Repeating and slow-moving storms will raise the risk of flash flooding and damaging winds over northern and central High Plains into Thursday night.
A combination of moisture streaming northward and very warm air in place will produce rounds of showers and thunderstorms in a swath from southeastern Montana to southwestern South Dakota, eastern Wyoming, eastern Colorado, Nebraska and Kansas.
Motorists traveling along area highways, including interstates 25, 70, 80 and 90, should be on the lookout for rapidly changing weather conditions.
"The most likely threats from these storms will be large hail and damaging winds," according to AccuWeather Meteorologist Becky Elliott.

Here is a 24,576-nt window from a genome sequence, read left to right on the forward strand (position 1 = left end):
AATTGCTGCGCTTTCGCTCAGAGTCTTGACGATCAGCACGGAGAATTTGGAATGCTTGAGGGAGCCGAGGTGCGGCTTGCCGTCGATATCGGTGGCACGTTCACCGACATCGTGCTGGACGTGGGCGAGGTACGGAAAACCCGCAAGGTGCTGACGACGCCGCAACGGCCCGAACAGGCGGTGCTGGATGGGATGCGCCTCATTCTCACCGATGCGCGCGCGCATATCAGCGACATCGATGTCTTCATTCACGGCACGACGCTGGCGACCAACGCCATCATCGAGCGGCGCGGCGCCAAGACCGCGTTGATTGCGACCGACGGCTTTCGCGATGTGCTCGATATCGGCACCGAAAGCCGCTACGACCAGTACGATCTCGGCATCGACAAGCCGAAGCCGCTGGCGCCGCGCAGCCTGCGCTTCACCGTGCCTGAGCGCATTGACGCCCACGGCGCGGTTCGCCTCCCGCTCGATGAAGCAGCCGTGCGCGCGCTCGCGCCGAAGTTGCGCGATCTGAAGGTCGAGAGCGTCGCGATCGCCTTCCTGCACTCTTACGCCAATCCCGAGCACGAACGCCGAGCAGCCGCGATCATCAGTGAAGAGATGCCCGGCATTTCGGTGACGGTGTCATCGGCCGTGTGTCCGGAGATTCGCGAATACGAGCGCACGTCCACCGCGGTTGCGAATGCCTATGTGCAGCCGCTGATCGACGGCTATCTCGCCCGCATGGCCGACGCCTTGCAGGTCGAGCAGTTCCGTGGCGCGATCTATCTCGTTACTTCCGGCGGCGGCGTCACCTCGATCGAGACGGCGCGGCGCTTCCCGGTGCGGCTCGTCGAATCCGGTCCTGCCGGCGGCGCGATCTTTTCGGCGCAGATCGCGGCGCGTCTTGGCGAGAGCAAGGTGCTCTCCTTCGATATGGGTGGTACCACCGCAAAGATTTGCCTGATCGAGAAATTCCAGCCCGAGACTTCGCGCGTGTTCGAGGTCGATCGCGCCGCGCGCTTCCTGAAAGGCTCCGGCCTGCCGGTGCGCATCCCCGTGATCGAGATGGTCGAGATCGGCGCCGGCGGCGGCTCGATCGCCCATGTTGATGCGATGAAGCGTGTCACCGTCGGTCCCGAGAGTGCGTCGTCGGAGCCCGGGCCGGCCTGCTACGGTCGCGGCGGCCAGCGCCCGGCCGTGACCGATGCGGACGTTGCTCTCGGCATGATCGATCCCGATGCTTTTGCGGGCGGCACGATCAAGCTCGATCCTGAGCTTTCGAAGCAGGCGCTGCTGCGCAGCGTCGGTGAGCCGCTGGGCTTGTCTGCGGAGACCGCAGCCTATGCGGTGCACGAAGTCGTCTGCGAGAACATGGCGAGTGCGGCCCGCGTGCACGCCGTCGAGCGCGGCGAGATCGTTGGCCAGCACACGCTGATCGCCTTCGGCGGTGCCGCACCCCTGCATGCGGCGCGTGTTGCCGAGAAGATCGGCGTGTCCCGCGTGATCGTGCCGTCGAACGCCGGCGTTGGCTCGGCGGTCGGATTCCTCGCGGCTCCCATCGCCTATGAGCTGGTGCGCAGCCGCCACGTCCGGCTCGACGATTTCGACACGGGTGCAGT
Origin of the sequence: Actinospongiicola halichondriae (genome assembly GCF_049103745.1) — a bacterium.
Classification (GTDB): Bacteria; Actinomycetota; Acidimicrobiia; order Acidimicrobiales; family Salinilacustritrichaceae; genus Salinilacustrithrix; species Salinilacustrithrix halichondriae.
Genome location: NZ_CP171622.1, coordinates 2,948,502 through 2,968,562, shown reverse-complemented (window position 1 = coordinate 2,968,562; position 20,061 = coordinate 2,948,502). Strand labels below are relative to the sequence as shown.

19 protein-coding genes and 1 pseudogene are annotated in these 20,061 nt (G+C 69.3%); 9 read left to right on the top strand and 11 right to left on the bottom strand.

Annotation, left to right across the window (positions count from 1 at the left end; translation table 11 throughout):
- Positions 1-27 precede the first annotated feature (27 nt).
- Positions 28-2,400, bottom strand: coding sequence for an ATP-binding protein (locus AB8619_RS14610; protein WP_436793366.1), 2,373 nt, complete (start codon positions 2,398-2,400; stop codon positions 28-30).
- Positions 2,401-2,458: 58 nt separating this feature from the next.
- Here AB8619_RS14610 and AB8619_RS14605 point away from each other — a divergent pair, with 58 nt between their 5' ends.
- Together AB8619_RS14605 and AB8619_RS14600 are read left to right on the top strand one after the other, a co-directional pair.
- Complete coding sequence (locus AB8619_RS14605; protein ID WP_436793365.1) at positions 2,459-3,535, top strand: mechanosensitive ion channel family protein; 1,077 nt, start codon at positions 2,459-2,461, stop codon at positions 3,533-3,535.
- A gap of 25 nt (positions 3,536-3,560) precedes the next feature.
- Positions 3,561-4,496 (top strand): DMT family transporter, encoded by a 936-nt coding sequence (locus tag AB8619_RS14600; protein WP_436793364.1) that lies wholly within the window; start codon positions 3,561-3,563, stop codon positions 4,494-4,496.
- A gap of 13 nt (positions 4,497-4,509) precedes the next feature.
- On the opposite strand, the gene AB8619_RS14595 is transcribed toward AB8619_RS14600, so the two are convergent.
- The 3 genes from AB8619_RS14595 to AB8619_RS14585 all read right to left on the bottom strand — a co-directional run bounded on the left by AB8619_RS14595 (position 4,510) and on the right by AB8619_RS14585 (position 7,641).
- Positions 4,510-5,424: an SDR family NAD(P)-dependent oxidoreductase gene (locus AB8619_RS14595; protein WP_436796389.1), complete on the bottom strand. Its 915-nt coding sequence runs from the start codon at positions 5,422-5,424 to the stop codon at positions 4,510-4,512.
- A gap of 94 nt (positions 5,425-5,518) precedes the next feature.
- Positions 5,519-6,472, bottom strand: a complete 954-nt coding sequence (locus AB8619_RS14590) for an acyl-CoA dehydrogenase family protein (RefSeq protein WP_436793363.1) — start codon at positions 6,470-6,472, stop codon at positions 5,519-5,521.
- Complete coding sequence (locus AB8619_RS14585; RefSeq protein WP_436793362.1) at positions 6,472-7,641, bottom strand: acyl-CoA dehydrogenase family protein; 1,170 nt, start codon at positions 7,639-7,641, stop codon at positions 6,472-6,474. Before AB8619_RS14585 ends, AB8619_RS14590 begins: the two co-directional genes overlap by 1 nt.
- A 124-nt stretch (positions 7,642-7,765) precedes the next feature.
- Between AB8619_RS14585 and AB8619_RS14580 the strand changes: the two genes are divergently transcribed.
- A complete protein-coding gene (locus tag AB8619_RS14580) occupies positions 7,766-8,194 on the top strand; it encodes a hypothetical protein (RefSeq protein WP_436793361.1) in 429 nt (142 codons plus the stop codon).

"An isolated tornado cannot be ruled out, mainly in far northeastern Colorado and western Nebraska," Elliott said.
Cities that could be affected by severe thunderstorms include Miles City, Montana; Cheyenne, Wyoming; Rapid City, South Dakota; North Platte, Nebraska; Garden City, Kansas; and Denver.
While much of the High Plains is in need of gentle, soaking rainfall at this point of the summer, too much rain may fall too fast and result in flash flooding in some locations.
"As the storm complexes push eastward during the overnight hours, heavy rainfall and flash flooding is most likely across portions of the central Plains," Elliott said.